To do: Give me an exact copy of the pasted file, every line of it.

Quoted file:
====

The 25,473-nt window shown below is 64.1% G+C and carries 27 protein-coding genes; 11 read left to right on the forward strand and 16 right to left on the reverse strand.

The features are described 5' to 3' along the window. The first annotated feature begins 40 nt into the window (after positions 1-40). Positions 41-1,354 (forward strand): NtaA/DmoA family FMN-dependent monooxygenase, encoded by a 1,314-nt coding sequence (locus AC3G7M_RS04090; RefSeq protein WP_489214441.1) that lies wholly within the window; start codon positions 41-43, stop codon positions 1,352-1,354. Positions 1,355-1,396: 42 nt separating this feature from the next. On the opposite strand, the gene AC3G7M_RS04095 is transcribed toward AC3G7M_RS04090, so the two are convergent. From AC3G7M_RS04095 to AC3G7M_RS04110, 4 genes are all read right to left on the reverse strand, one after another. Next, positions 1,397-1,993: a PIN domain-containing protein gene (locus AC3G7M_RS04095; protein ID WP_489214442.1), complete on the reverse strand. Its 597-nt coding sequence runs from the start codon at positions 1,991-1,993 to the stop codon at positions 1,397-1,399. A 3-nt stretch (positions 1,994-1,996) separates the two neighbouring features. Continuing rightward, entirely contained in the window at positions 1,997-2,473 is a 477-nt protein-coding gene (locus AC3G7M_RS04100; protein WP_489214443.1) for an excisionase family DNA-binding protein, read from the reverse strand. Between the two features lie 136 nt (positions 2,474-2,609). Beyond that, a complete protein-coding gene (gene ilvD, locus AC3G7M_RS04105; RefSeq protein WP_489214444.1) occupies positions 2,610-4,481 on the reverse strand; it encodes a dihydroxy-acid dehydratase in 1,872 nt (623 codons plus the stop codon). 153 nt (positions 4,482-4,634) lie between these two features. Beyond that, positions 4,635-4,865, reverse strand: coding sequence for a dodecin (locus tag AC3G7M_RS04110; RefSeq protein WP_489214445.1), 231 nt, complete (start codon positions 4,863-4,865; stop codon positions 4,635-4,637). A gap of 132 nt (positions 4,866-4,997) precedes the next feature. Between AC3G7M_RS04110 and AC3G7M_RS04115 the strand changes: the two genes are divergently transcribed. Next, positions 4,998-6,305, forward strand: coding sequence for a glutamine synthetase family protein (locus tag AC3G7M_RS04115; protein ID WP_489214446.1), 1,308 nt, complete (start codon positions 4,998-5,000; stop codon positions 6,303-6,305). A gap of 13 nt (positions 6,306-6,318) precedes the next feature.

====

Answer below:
The 25,473-nt window shown below is 64.1% G+C and carries 27 protein-coding genes; 11 read left to right on the forward strand and 16 right to left on the reverse strand.

The features are described 5' to 3' along the window. The first annotated feature begins 40 nt into the window (after positions 1-40). Positions 41-1,354 (forward strand): NtaA/DmoA family FMN-dependent monooxygenase, encoded by a 1,314-nt coding sequence (locus AC3G7M_RS04090; RefSeq protein WP_489214441.1) that lies wholly within the window; start codon positions 41-43, stop codon positions 1,352-1,354. Positions 1,355-1,396: 42 nt separating this feature from the next. On the opposite strand, the gene AC3G7M_RS04095 is transcribed toward AC3G7M_RS04090, so the two are convergent. From AC3G7M_RS04095 to AC3G7M_RS04110, 4 genes are all read right to left on the reverse strand, one after another. Next, positions 1,397-1,993: a PIN domain-containing protein gene (locus AC3G7M_RS04095; protein ID WP_489214442.1), complete on the reverse strand. Its 597-nt coding sequence runs from the start codon at positions 1,991-1,993 to the stop codon at positions 1,397-1,399. A 3-nt stretch (positions 1,994-1,996) separates the two neighbouring features. Continuing rightward, entirely contained in the window at positions 1,997-2,473 is a 477-nt protein-coding gene (locus AC3G7M_RS04100; protein WP_489214443.1) for an excisionase family DNA-binding protein, read from the reverse strand. Between the two features lie 136 nt (positions 2,474-2,609). Beyond that, a complete protein-coding gene (gene ilvD, locus AC3G7M_RS04105; RefSeq protein WP_489214444.1) occupies positions 2,610-4,481 on the reverse strand; it encodes a dihydroxy-acid dehydratase in 1,872 nt (623 codons plus the stop codon). 153 nt (positions 4,482-4,634) lie between these two features. Beyond that, positions 4,635-4,865, reverse strand: coding sequence for a dodecin (locus tag AC3G7M_RS04110; RefSeq protein WP_489214445.1), 231 nt, complete (start codon positions 4,863-4,865; stop codon positions 4,635-4,637). A gap of 132 nt (positions 4,866-4,997) precedes the next feature. Between AC3G7M_RS04110 and AC3G7M_RS04115 the strand changes: the two genes are divergently transcribed. Next, positions 4,998-6,305, forward strand: coding sequence for a glutamine synthetase family protein (locus tag AC3G7M_RS04115; protein ID WP_489214446.1), 1,308 nt, complete (start codon positions 4,998-5,000; stop codon positions 6,303-6,305). A gap of 13 nt (positions 6,306-6,318) precedes the next feature.